But if I can do it - anyone can!

Thursday, September 4, 2014

Toronto Island Sprint Triathlon - Lake Ontario Love/Hate Relationship

I had a bit of a moment the day before the Toronto Island Sprint Triathlon when I found out that the water temperature was a frigid 10 degrees. They actually cancelled the Try-a-tri swim, switching that event to a duathlon - and warned that the triathlon could be switched as well.

After a quick email exchange with Coach Mark to get some advice, I got to the island fully prepared to do my first Du. But then, they announced the water temperature had gone up to 14 degrees. So, while they could not do the full 750m swim, they would have a 375m swim instead. Awesome news!

I got to the race with plenty of time to do my warm-up, which I think really helped. A 15 minute bike and a 1km run. By the time I was finished, I had enough time to get down to the waterfront and watch some of the other waves going off. Also bumped into my friend Wendy who had come out to cheer me on! Got to love my friends!

One big benefit of this race was that there was a good 15 minutes between each wave. What this meant is that after the previous wave started, I had 15 minutes to get used to the water. Since I'd stayed downtown the night before (so I didn't have to take a cab), I forgot to bring a bottle of warm water. So, I just sucked it up, got in as quickly as I could and spent the entire 15 minutes trying to acclimatize. I splashed water on my face, got my wetsuit soaked, and eventually managed some actual warm-up swimming. Along with jokes about whether or not swimming in the lake counted as the ALS Ice Bucket Challenge, I imagined that I was in the Caribbean. Seemed to work well enough.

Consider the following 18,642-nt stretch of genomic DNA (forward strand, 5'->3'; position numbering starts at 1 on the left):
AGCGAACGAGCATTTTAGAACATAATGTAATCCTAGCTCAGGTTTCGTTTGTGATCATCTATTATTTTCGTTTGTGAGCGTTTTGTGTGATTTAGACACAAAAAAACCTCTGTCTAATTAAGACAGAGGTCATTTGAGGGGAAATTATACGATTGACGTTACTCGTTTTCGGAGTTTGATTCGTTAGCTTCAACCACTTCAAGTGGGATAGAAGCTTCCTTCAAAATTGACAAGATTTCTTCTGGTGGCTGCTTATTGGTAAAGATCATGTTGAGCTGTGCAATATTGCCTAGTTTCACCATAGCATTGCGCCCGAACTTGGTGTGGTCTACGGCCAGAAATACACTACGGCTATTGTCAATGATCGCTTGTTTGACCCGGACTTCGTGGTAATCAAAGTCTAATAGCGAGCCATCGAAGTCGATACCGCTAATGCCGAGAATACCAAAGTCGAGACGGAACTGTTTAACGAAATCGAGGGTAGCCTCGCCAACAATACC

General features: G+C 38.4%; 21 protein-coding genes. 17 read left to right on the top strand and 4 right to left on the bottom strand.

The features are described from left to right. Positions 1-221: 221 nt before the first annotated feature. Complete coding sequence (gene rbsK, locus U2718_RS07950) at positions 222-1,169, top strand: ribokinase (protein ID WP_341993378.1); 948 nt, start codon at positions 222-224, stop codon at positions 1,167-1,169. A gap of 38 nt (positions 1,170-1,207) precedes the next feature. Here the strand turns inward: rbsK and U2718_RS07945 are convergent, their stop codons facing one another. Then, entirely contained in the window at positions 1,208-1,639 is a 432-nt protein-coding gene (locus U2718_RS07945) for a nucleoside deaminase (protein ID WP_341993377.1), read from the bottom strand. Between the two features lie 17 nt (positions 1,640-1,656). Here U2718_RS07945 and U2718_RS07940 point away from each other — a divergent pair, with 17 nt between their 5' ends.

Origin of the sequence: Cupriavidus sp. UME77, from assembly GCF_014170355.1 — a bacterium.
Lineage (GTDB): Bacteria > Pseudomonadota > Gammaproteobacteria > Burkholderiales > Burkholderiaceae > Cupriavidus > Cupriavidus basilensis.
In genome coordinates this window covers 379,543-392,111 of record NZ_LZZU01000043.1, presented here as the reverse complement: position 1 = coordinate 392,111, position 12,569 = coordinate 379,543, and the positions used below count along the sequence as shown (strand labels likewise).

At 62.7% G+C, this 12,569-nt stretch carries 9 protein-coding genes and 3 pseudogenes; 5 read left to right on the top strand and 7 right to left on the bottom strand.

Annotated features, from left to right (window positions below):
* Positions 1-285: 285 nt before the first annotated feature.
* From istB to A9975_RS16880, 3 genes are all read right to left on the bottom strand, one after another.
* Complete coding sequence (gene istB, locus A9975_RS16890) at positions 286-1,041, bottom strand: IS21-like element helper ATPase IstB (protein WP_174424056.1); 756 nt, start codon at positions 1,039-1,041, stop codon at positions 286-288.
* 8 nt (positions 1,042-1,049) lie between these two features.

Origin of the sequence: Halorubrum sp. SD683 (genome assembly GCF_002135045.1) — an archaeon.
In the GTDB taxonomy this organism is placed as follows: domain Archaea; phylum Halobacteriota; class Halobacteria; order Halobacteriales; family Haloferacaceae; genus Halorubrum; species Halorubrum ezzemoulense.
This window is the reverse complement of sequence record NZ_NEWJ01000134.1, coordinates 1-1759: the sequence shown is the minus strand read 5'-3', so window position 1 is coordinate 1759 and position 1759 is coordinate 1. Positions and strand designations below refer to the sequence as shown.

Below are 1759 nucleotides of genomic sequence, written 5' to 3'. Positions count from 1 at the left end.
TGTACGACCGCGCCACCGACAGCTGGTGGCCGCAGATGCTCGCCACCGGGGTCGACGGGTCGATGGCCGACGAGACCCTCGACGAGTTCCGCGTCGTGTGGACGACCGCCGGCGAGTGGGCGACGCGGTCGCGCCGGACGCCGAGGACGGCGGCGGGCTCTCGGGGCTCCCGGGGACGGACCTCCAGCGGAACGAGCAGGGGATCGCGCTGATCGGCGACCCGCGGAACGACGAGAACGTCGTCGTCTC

The Swim

The second the gun went off, I swam as fast as I could - hope being I'd be finished before the cold actually set in. My watch said I did the swim in under 7 minutes. The official time of 8:12 included a long run up the beach and my tripping in the sand and face-planting. Thankfully, no harm done. It was sand after all. The worst part was I was covered in sand for much of the bike!

Here is a picture Wendy snapped of me coming out of the swim. I didn't notice until now just how red my face was from the cold. Wow!

The Bike

I actually had a very smooth transition 1, getting onto my bike with no trouble at all. The course itself was 2 loops around the island. My goal was to break 30km/h on average, which I did (39:13 for an average of 30.6km/h). I was really happy with my bike. I did have to stop and reposition each time I hit the very narrow U-turn on one side of the island, but overall I think I did great.

Here I am coming off the bike.

The Run

I had another easy transition, heading right off onto the run course. My goal was to average under 5 minute kilometres, which I had not managed yet in any triathlon. But out on the island, I finally had a breakthrough - my best run yet in a triathlon! I actually got faster over the run, actually managing a negative split totally by accident. My run time was 23:41 for a pace of 4:56 officially (the course was apparently 4.8km), and 4:46 by my watch (which said I went 4.98km). Either way, nicely under my goal time!